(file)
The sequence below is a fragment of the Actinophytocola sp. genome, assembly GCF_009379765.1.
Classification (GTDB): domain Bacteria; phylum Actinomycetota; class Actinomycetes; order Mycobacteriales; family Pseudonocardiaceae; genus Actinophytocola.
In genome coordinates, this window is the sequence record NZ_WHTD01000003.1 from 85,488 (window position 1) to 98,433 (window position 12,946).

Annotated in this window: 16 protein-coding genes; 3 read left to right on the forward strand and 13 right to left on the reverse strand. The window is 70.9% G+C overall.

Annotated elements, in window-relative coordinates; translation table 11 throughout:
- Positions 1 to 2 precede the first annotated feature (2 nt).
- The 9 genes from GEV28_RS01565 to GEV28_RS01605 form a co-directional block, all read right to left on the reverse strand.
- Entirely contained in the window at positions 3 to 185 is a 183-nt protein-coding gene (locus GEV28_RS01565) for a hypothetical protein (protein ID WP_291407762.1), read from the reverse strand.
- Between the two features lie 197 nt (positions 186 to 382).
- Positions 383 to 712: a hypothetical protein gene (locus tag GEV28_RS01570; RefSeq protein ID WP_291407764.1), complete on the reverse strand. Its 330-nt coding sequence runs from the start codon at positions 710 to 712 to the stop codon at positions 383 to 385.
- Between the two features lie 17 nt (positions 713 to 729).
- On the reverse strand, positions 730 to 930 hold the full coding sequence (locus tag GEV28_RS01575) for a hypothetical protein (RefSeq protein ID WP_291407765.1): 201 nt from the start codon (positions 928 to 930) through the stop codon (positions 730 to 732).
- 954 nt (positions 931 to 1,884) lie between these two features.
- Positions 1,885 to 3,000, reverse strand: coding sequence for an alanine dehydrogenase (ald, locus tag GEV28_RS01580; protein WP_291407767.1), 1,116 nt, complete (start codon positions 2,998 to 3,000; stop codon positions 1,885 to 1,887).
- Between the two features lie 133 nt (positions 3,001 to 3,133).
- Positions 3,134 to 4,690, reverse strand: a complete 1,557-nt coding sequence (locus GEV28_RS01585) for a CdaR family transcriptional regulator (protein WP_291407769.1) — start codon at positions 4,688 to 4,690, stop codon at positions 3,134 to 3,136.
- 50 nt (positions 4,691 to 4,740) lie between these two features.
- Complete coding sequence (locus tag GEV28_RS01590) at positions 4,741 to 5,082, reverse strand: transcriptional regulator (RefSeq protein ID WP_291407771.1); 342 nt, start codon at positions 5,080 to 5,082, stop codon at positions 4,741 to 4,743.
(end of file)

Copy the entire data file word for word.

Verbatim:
The sequence below is a fragment of the Actinophytocola sp. genome, assembly GCF_009379765.1.
Classification (GTDB): domain Bacteria; phylum Actinomycetota; class Actinomycetes; order Mycobacteriales; family Pseudonocardiaceae; genus Actinophytocola.
In genome coordinates, this window is the sequence record NZ_WHTD01000003.1 from 85,488 (window position 1) to 98,433 (window position 12,946).

Annotated in this window: 16 protein-coding genes; 3 read left to right on the forward strand and 13 right to left on the reverse strand. The window is 70.9% G+C overall.

Annotated elements, in window-relative coordinates; translation table 11 throughout:
- Positions 1 to 2 precede the first annotated feature (2 nt).
- The 9 genes from GEV28_RS01565 to GEV28_RS01605 form a co-directional block, all read right to left on the reverse strand.
- Entirely contained in the window at positions 3 to 185 is a 183-nt protein-coding gene (locus GEV28_RS01565) for a hypothetical protein (protein ID WP_291407762.1), read from the reverse strand.
- Between the two features lie 197 nt (positions 186 to 382).
- Positions 383 to 712: a hypothetical protein gene (locus tag GEV28_RS01570; RefSeq protein ID WP_291407764.1), complete on the reverse strand. Its 330-nt coding sequence runs from the start codon at positions 710 to 712 to the stop codon at positions 383 to 385.
- Between the two features lie 17 nt (positions 713 to 729).
- On the reverse strand, positions 730 to 930 hold the full coding sequence (locus tag GEV28_RS01575) for a hypothetical protein (RefSeq protein ID WP_291407765.1): 201 nt from the start codon (positions 928 to 930) through the stop codon (positions 730 to 732).
- 954 nt (positions 931 to 1,884) lie between these two features.
- Positions 1,885 to 3,000, reverse strand: coding sequence for an alanine dehydrogenase (ald, locus tag GEV28_RS01580; protein WP_291407767.1), 1,116 nt, complete (start codon positions 2,998 to 3,000; stop codon positions 1,885 to 1,887).
- Between the two features lie 133 nt (positions 3,001 to 3,133).
- Positions 3,134 to 4,690, reverse strand: a complete 1,557-nt coding sequence (locus GEV28_RS01585) for a CdaR family transcriptional regulator (protein WP_291407769.1) — start codon at positions 4,688 to 4,690, stop codon at positions 3,134 to 3,136.
- 50 nt (positions 4,691 to 4,740) lie between these two features.
- Complete coding sequence (locus tag GEV28_RS01590) at positions 4,741 to 5,082, reverse strand: transcriptional regulator (RefSeq protein ID WP_291407771.1); 342 nt, start codon at positions 5,080 to 5,082, stop codon at positions 4,741 to 4,743.